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Capitol View commentary: Friday, Aug. 5, 2022

Posted at 2:27 PM, Aug 05, 2022
and last updated 2022-08-08 06:33:35-04



I think I will always remember the Aug. 4, 2022 election as the “Night of the Long Ballot and the Long Wait.”

Even though voter turnout was nowhere near record levels (think the presidential election) officials across the state struggled with long lines of voters, leaving the polls open for over an hour longer than normal in several of the large urban counties (Nashville, Memphis, Montgomery County and others)

Some counties even delayed releasing any returns until all the polls were closed.

It is unclear what caused the problems — not enough staff or voting equipment?

It could well be the ballot, which was perhaps the biggest and longest ever, combining local, county and state general elections along with federal and state primaries for other offices. In particular, there were a lot of state judicial retention elections. Those only appear in number every eight years. So maybe whatever the problem is, election officials have plenty of time to address it before this kind of ballot is likely to occur again.

The dislocated delivery of election returns led to a temporary misconception in the only statewide race on the ballot. During the early returns, Nashville doctor Jason Martin appeared comfortably ahead to win the Democratic nomination for Governor.

But then when the returns rolled in from “Big Shelby” (Memphis), that lead for Martin shrunk to less than 1%, as Memphis Councilman J.B. Smiley, Jr. surged in the vote tally. The Associated Press declared Martin the winner about 11:30 am Friday morning, perhaps avoiding an audit or re-count of the vote. That would be a development state Democratic Party leaders would not want, leaving them unsure about their nominee, who already faces a huge uphill challenge to defeat Governor Bill Lee for a second four-term.

Lee was unopposed in the GOP primary and has a massive campaign fund war chest to use, if needed. The Governor garnered 494,195 votes which is an impressive complimentary vote. But it is less than his predecessor, Bill Haslam received (570,997) in winning renomination for a second term as governor in 2014. Haslam did have opposition in that race but he won overwhelmingly (87.68%)

In the other top race of the night, Maury County Mayor Andy Ogled handily won the hotly contested Republican primary to be the U.S. Congressman for the new 5th Congressional District that includes parts of Nashville.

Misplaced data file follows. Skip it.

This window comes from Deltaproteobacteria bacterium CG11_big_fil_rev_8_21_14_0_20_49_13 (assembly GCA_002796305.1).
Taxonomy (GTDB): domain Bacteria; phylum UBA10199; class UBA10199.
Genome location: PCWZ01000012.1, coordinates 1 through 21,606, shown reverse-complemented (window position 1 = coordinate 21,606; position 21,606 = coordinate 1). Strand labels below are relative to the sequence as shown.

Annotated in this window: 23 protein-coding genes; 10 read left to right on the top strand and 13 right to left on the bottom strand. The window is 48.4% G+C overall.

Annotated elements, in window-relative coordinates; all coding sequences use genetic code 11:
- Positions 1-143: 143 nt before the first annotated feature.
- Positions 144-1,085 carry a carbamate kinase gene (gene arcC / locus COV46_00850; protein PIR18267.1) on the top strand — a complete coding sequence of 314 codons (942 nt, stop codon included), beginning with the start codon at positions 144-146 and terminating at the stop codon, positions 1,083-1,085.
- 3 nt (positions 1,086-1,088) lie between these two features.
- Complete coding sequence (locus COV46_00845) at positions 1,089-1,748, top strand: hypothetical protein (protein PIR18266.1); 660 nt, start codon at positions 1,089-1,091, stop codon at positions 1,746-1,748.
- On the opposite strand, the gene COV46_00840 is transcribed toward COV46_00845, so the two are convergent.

The district, which for decades has been solidly Democratic, was redrawn by Republicans to favor the GOP. With Ogles garnered over 35% of the vote, winning by double digits over former Tennessee Speaker of the House Beth Harwell and retired general Kirk Winstead (along with six other candidates). The size of the win seems to make it likely the Republicans will be united in November to take the seat, despite almost two million dollars in campaign attack ads being hurled across the airwaves, against all the top three candidates.

Nashville State Senator Heidi Campbell was unopposed to win the Democratic nomination for the new 5th District. But she, like most Democratic candidates in this state, faces an uphill fight to win in a deeply red state like Tennessee. That even includes what was once deep blue Nashville.

There is more I could report on other interesting races, but I will save that for next week, I do discuss the Nashville school board races on INSIDE POLITICS (see more on that later in this column).


Tuesday night, the Metro Council voted overwhelmingly to end weeks of debate and controversy. By a 22-10 margin, with 3 members abstaining, the body rejected a contract proposal for the city to host the 2024 Republican National Convention.

While the matter has been on the council’s agenda twice in the last month, the vote this week was actually the first time council members voted on the issue. Earlier resolutions and ordinances were either deferred in committee or withdrawn.

But besides all the threats from state GOP lawmakers, followed by possible incentives to convince Nashville leaders to approve hosting the convention, the votes were never there. Given the fractious nature of 2024 politics in both parties, there was little appetite in the Council to host any national political event this presidential cycle.

Being a nonpartisan, but decidedly Democratic-leaning group, the Council likely felt more that way about a GOP convention, especially given the continuing possibility of former President Donald Trump (he of Jan. 6 infamy) being the leading candidate to be nominated by the Republican Party in 2024.

No matter how much, or how often convention supporters told them what a great deal it would be for Nashville ($200 million in visitor spending, worldwide visibility) and how all costs for extra security would be covered, the Council wasn’t buying it. Even when the councilmen sponsoring the RNC contract said “Nashville's future is at stake” to host major events is at stake, those words fell on deaf ears.